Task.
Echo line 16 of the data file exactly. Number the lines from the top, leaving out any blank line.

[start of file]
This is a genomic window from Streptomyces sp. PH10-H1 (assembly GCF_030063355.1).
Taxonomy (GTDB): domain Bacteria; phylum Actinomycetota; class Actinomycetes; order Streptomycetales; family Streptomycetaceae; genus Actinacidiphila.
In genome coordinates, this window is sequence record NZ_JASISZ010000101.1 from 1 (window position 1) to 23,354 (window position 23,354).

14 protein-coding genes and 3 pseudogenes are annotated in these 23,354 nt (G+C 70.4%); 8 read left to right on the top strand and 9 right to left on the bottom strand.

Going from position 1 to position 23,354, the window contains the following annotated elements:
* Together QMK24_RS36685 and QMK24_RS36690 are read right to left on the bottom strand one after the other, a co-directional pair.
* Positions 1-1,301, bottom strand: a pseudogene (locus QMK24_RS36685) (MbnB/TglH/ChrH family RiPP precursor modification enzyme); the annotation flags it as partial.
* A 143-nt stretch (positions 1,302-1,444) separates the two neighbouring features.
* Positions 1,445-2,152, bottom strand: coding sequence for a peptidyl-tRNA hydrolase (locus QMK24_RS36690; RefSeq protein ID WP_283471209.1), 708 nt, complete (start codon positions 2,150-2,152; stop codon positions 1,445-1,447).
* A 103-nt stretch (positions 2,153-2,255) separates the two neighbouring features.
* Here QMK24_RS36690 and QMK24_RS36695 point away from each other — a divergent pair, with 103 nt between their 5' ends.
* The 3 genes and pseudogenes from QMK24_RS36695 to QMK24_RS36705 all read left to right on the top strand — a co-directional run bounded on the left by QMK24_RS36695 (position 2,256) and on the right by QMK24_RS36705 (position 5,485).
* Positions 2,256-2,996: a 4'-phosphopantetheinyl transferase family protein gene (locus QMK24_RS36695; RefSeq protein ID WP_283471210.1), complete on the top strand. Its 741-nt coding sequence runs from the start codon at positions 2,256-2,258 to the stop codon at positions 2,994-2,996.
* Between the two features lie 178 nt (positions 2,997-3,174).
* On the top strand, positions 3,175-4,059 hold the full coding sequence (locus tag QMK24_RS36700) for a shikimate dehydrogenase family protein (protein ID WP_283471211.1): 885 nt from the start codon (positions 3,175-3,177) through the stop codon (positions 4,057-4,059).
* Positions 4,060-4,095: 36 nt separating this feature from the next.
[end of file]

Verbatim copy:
* Positions 4,060-4,095: 36 nt separating this feature from the next.